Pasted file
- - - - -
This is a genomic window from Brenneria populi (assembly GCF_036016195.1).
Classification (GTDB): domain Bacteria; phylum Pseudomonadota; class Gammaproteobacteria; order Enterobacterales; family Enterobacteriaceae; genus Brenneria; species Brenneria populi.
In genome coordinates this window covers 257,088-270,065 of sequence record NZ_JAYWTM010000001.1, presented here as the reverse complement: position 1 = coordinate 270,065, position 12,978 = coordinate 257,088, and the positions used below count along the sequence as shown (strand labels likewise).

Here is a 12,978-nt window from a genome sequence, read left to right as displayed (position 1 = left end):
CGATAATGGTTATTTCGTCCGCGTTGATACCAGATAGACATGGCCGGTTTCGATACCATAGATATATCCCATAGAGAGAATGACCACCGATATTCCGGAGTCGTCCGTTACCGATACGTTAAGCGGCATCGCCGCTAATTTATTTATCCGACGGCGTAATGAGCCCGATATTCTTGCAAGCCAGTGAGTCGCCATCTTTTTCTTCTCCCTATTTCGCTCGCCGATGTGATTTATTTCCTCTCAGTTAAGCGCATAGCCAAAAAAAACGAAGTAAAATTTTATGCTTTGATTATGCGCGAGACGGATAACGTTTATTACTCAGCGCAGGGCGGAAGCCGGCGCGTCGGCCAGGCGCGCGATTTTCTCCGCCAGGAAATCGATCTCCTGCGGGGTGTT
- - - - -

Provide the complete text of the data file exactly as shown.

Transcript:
This is a genomic window from Brenneria populi (assembly GCF_036016195.1).
Classification (GTDB): domain Bacteria; phylum Pseudomonadota; class Gammaproteobacteria; order Enterobacterales; family Enterobacteriaceae; genus Brenneria; species Brenneria populi.
In genome coordinates this window covers 257,088-270,065 of sequence record NZ_JAYWTM010000001.1, presented here as the reverse complement: position 1 = coordinate 270,065, position 12,978 = coordinate 257,088, and the positions used below count along the sequence as shown (strand labels likewise).

Here is a 12,978-nt window from a genome sequence, read left to right as displayed (position 1 = left end):
CGATAATGGTTATTTCGTCCGCGTTGATACCAGATAGACATGGCCGGTTTCGATACCATAGATATATCCCATAGAGAGAATGACCACCGATATTCCGGAGTCGTCCGTTACCGATACGTTAAGCGGCATCGCCGCTAATTTATTTATCCGACGGCGTAATGAGCCCGATATTCTTGCAAGCCAGTGAGTCGCCATCTTTTTCTTCTCCCTATTTCGCTCGCCGATGTGATTTATTTCCTCTCAGTTAAGCGCATAGCCAAAAAAAACGAAGTAAAATTTTATGCTTTGATTATGCGCGAGACGGATAACGTTTATTACTCAGCGCAGGGCGGAAGCCGGCGCGTCGGCCAGGCGCGCGATTTTCTCCGCCAGGAAATCGATCTCCTGCGGGGTGTT